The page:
The Yellowstone River is Closed to All Recreation - Now What?

1 year ago

In an unprecedented move, the Montana Fish Wildlife and Parks closed the Yellowstone River and it's tributaries to all forms of recreation. That means fishing, floating, rafting, swimming, playing fetch with your dog, etc. It's a quarantine to prevent the spread of a deadly parasite that causes kidney failure in fish. The parasite poses no risk to humans or pets but it's deadly and we applaud the FWP for taking great measures to prevent the spread of this parasite.

Although this is unfortunate, it doesn't mean you have to cancel your fishing plans. Montana still has plenty of options within a few hours of the Yellowstone. Here are a few of our favorite alternatives.

1. The Madison

The Madison is close and will absorb a ton of pressure from the closure. This doesn't mean you shouldn't consider it as an option. The fall fishing can be great on this river. The upper reaches will have some serious crowds so consider basing your trip out of Ennis. Get in touch with The Tackle Shop in Ennis for wade and float recommendations, reports and guide trip options.

2. Big Hole and Beaverhead

There's a common misunderstanding that the Big Hole is closed. The river is open without restrictions from Dickey Bridge to Maiden Rock. The traffic is light and the fishing is solid. Spruce moths and hoppers give you plenty opportunities on the dry fly. The cold flows on the Beaverhead are another great option. Big browns on hoppers will keep your rod bent. Call or visit Great Divide Outfitters for reports, gear and guides. Craig and Lisa Jones will get you on track.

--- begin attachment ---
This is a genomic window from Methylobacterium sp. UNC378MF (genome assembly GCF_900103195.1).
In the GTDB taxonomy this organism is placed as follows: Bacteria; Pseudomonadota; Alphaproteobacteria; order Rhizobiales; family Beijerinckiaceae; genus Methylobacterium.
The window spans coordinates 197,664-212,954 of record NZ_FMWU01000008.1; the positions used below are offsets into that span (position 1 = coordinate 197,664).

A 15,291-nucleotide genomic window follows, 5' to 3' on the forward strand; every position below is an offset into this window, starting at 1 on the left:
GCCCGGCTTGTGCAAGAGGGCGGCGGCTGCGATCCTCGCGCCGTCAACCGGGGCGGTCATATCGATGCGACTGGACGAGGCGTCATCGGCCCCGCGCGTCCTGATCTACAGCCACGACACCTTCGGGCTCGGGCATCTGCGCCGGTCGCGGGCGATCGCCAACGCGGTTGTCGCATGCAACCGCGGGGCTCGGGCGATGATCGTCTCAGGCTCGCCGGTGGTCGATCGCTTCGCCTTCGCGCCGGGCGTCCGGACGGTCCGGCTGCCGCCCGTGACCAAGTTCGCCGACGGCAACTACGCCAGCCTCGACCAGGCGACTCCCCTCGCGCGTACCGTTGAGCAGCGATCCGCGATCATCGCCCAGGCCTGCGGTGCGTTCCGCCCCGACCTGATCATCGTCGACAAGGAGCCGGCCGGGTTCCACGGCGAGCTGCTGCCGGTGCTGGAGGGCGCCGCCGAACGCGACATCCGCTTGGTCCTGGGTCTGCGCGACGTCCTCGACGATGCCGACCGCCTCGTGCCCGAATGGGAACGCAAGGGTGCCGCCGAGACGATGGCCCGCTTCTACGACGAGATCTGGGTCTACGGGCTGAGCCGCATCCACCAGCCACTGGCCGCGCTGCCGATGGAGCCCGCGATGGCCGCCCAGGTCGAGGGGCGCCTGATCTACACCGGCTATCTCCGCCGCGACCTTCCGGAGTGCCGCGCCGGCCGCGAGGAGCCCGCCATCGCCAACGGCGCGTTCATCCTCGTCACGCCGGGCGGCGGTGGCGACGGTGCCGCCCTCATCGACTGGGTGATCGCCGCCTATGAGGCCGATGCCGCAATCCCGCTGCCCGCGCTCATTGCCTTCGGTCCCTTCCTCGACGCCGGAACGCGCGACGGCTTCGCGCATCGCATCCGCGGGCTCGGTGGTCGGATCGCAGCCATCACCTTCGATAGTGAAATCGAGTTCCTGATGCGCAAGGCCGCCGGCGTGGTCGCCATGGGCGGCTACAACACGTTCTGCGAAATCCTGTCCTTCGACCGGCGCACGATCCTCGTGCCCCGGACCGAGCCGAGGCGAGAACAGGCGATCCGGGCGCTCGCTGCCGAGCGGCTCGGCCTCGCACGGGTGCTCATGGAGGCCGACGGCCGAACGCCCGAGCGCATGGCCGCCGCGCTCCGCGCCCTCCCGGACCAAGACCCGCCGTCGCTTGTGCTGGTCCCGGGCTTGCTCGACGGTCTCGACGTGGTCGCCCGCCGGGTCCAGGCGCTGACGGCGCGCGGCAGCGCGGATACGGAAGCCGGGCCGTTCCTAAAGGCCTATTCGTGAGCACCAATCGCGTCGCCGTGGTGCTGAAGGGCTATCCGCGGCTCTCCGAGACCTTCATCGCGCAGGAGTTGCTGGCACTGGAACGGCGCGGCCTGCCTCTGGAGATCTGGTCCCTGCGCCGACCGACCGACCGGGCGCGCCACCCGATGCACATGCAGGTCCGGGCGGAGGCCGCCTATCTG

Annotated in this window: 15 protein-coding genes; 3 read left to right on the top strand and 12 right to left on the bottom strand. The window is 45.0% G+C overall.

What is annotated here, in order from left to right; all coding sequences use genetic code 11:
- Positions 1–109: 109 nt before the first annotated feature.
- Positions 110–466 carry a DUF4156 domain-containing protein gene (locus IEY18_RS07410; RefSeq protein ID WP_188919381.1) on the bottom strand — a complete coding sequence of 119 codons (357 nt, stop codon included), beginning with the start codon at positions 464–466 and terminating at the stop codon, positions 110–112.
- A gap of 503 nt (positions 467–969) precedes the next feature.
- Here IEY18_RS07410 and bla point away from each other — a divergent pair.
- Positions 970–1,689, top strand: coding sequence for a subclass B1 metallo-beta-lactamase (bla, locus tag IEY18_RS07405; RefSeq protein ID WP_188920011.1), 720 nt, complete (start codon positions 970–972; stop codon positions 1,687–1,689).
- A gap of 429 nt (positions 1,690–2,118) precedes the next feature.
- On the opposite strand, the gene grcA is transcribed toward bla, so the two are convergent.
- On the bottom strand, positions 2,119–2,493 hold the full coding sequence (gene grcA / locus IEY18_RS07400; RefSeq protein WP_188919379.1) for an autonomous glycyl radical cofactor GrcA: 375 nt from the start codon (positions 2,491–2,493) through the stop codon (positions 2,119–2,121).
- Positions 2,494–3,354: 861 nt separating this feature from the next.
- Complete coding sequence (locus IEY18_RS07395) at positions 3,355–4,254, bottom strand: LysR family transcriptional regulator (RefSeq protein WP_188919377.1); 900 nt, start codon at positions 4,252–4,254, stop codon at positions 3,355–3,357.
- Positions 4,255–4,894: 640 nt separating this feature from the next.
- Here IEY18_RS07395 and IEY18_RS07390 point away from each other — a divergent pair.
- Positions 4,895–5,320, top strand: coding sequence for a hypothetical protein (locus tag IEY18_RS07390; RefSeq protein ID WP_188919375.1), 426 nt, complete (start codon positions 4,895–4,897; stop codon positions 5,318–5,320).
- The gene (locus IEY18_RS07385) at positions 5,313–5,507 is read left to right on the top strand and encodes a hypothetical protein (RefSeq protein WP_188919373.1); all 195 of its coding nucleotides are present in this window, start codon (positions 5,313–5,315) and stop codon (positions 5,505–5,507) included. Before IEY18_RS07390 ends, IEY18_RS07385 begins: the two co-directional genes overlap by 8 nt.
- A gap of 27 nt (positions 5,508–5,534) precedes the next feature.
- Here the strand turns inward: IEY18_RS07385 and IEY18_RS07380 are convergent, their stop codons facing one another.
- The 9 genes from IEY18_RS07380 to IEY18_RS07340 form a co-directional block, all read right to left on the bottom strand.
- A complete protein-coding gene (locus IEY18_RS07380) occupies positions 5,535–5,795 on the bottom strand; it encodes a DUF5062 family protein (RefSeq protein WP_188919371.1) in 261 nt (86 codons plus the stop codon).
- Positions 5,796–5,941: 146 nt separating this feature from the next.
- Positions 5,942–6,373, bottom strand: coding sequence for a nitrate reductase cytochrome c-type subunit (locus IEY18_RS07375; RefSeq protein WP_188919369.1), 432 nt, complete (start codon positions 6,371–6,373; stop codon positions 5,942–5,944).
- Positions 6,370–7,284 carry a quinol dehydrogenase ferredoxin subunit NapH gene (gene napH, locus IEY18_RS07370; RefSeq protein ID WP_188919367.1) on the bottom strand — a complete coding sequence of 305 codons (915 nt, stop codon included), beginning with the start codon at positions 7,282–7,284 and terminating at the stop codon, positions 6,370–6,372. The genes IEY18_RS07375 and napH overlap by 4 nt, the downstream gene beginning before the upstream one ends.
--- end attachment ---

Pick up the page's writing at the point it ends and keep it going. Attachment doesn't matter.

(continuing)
3. Missouri River

The Mighty Mo' is ripe with hatches and serves as a nice alternative to the Yellowstone. Wade or float, DIY or hire a guide. This river is technical but extremely rewarding. With temperatures cooling and some days being overcast, expect some great reports on this river. The fall streamer bite is coming soon and fish will also be looking up for the dry. Wolf Creek Angler has the flies and guides. They also rent boats and have some great lodging options at affordable prices.

4. Bighorn River

Head a little farther east for another great tailwater option. The Big Horn fishes well most of the year and it runs through some amazing country. Numbers are excellent in this river and the Bighorn Angler has great reports, guides, lodging and boat rentals. Give them a call and start planning your trip.

5. Missoula and Western Montana

There is a big divide between southwest and northwestern Montana. Many folks stick to the Yellowstone and Madison every year while others only fish the Missoula area. This is a good year to mix things up and hit some new water. Head towards Missoula and fish the Clark Fork, Bitterroot or Blackfoot. There's a ton of water and great dry fly fishing. Call the Grizzly Hackle for more information and current reports. 

6. Kootenai and Flathead Rivers

Head up north and get off the grid. The Kootenai has big rainbows below the dam and amazing scenery. Traffic is low and the river is wild, deep and one of the coolest places you'll float in Montana. Linehan Outfitting has the local knowledge, guides and lodging here. It's a world-class operation. 

If you are craving the cutthroat action on the Yellowstone, consider a trip to the Flathead region. Different strain but same willingness to crush a dry fly. The water in the Flathead system is clear and cold. The rivers are surrounded by wilderness and crawling with wildlife. Hop on a raft with Wild River Adventures and go nail some cutthroats. 


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